Pool games over the years have never really been a gauge in which to test the power of a console, but it has always been interesting to see how the better hardware has affected things such as physics. Which has meant that since the days of Jimmy White’s Whirlwind Snooker and Super Sidepockets, that the pool game has certainly improved.
The last generation finished with the excellent Pool Nation, which underneath the outer shell of fancy careers modes and odd locations, actually played a fantastic game of pool. Pure Pool on the other hand just lets the mechanics do the talking, stripping away all the fancy stuff.
It is from the makers of Hustle Kings, which in itself was a fine pool game, but again had a lot of fluff surrounding the core game. Pure Pool is set in what appears to be a swanky cocktail bar, but in all honesty, that is just there to stop them having a lifeless backdrop to the pool table, as it is blurred out and never really takes your focus away from the table.
It is what happens on the table of course, that matters most and VooFoo Studios have struck gold here. Starting with the base test, the movement of the balls as they hit each other, rebound of the cushion and drop down the pockets. This really feels like it has been nailed to be as realistic as possible.
There are some nice touches here that make this the most realistic pool game to date also. The first is something that may be a little off putting to some, but there is no top down view in the game at all. Whilst initially this may seem like a bit of an omission, it works really well when you consider this is designed to be a realistic pool simulation.
You can of course press a button to ‘stand up’ and move around the table, again like you would in real life. A minor annoyance here is that you will then need to go and change your aim all over again, which isn’t as bad in normal games, but can waste time if you are playing a mode that is against the clock. Being able to stop the clock whilst you look would have worked well here, but it really is a minor niggle.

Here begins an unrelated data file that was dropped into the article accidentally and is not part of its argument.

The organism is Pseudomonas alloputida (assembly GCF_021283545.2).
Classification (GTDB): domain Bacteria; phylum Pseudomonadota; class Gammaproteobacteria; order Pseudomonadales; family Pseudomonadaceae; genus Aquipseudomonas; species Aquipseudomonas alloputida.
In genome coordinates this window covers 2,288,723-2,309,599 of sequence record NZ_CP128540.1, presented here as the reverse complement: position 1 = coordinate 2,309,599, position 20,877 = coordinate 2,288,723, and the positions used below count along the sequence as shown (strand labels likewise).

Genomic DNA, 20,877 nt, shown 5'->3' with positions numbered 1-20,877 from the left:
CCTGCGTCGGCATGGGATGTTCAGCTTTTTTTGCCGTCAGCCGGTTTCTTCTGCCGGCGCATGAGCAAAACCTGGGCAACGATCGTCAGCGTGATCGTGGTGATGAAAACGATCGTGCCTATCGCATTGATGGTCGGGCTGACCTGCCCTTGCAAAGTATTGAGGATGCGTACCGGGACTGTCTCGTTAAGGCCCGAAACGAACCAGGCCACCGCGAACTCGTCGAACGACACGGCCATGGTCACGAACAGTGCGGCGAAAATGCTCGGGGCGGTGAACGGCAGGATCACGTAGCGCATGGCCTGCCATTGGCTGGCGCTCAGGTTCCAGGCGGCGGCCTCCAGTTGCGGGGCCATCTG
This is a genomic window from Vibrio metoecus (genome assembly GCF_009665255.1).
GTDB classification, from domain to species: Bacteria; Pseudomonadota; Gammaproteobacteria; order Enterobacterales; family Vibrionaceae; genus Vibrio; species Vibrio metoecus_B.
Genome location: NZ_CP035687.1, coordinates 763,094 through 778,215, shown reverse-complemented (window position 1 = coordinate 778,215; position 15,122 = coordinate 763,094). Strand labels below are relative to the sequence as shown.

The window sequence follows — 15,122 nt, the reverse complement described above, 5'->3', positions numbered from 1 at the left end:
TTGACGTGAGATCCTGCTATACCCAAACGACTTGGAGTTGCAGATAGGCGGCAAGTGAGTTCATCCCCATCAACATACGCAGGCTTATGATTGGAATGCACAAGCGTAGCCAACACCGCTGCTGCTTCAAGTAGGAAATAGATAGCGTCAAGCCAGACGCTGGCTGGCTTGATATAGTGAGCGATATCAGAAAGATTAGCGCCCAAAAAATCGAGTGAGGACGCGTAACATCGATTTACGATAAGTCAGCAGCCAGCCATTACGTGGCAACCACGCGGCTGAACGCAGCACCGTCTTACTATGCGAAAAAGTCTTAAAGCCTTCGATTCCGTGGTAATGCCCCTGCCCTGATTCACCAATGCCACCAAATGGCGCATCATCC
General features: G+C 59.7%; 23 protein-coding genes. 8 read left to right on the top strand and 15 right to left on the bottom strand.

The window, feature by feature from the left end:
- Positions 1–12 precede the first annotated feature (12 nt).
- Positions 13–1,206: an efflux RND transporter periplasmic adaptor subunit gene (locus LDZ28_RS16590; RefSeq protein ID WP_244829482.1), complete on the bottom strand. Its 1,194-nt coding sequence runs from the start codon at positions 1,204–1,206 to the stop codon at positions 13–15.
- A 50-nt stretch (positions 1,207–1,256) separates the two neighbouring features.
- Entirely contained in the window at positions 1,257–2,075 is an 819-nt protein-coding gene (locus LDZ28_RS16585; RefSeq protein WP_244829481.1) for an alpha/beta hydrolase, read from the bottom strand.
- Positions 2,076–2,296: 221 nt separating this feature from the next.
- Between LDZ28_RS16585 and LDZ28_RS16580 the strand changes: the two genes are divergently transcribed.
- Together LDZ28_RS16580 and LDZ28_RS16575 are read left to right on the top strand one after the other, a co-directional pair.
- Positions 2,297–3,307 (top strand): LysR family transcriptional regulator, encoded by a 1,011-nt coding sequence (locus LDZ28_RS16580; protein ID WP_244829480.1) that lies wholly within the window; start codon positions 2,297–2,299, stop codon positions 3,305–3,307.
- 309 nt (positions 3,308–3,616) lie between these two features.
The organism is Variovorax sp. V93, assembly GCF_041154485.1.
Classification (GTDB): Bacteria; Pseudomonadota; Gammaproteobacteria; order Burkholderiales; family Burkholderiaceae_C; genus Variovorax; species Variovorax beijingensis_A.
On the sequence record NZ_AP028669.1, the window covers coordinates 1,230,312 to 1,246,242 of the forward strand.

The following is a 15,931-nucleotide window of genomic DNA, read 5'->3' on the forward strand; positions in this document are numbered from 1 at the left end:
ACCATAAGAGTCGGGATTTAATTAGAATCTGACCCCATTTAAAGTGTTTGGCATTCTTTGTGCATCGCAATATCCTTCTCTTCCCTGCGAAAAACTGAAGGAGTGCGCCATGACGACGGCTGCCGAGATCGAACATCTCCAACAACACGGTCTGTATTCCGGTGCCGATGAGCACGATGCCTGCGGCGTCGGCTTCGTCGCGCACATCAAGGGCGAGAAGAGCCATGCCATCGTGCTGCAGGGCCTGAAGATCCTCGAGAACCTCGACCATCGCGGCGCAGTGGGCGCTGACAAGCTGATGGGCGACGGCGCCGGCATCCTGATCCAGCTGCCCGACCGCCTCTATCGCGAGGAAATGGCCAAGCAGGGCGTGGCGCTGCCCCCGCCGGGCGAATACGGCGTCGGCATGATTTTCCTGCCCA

Whilst you are in aim mode, you can use the Dual Shock 4 touch pad to look left and right, try to get a better view of the lay of the table, it works really well for trying to peer around the side of a ball that may be blocking your view a little. Again a minor niggle is that the stop points for where you can look feel a little restricted and don’t quite represent your natural field of vision.
All pool games tend to have a visual cue for where the cue ball is aiming and where it will generally move to after it hits another ball, as well as showing where the target ball will go. In Pure Pool this is handled really well, as the visual clues are less obvious the harder the shot. So for example, if you have a short pot at an easy angle, then the lines are clear and make that shot easier. However, if it requires a longer shot, or more of a cut, then the lines fade and spread out and in some cases won’t even reach all the way to the target ball.
This really is a fantastic mechanic as it means you won’t be screwing up easy shots just because you don’t get the real sense of depth and angle on a 2D display device but it also means you can’t just easily pull off near impossible shots because you happen to have lines telling exactly where the ball will go.
Credit has to be given to the AI system also. The basic levels are there, from amateur, through pro and then masters and they do all offer you a solid game of pool, each offering up a decent amount of challenge. What is really good though is the addition of player DNA. As seen in games like Forza 5, you can download the DNA of real world players to play offline and they will play like the player you have selected.
The idea is that the game records the way you play over a series of games and creates an AI based on that. Now whether it works fully as described remains to be seen, but in games so far where Gamestyle have played against DNA profiles, there have been players who stick to safe shots and try the risky ones less, others who seem to play a very tactical game and even some who just get to the table and hit the ball. Each one really have felt different.
There is a fair amount to do in Pure Pool, it includes a career mode for both 8-Ball and 9-Ball types and these career paths also include some of the popular skill games such as killer, potting against the clock, etc. Yet this doesn’t feel like a game built around completing a career and that it is there just because it is the accepted thing to do.
Where Pure Pool really stands out is that more than anything it is a game about playing pool, just shooting some balls around a table. It feels at it’s best when you just set up a random game with a friend and shoot some pool. Should you want to, it is possible to create a pool league online, or just have a few friendly games. It really is the digital equivalent of going down to the local pool hall and having a laugh with friends.
Pure Pool isn’t perfect, there are a few minor niggles, such as a lack of a replay option for when you hit that perfect shot, or get extremely fluky. It would also be nice to see some of the other pool variation included, because as it is, it feels very bare in that regard. However, as an actual simulation of pool, VooFoo studios can be very proud of what they have created. They are the current kings of the pool hall.